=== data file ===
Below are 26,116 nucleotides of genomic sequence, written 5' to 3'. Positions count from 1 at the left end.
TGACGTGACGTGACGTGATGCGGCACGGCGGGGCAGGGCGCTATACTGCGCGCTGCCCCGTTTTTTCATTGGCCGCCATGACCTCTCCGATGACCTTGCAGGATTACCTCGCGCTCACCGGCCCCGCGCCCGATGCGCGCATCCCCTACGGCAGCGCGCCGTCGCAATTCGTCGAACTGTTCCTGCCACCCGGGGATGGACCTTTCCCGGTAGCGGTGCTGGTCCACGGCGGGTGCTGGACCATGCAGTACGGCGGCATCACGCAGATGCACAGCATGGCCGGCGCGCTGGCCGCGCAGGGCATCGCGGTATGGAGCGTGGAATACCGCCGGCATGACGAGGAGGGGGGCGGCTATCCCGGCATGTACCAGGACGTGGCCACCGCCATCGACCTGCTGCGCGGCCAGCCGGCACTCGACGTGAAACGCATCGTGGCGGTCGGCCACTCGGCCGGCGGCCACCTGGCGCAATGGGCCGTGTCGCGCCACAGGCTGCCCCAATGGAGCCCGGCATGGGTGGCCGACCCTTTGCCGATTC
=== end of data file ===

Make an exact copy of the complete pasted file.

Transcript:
Below are 26,116 nucleotides of genomic sequence, written 5' to 3'. Positions count from 1 at the left end.
TGACGTGACGTGACGTGATGCGGCACGGCGGGGCAGGGCGCTATACTGCGCGCTGCCCCGTTTTTTCATTGGCCGCCATGACCTCTCCGATGACCTTGCAGGATTACCTCGCGCTCACCGGCCCCGCGCCCGATGCGCGCATCCCCTACGGCAGCGCGCCGTCGCAATTCGTCGAACTGTTCCTGCCACCCGGGGATGGACCTTTCCCGGTAGCGGTGCTGGTCCACGGCGGGTGCTGGACCATGCAGTACGGCGGCATCACGCAGATGCACAGCATGGCCGGCGCGCTGGCCGCGCAGGGCATCGCGGTATGGAGCGTGGAATACCGCCGGCATGACGAGGAGGGGGGCGGCTATCCCGGCATGTACCAGGACGTGGCCACCGCCATCGACCTGCTGCGCGGCCAGCCGGCACTCGACGTGAAACGCATCGTGGCGGTCGGCCACTCGGCCGGCGGCCACCTGGCGCAATGGGCCGTGTCGCGCCACAGGCTGCCCCAATGGAGCCCGGCATGGGTGGCCGACCCTTTGCCGATTC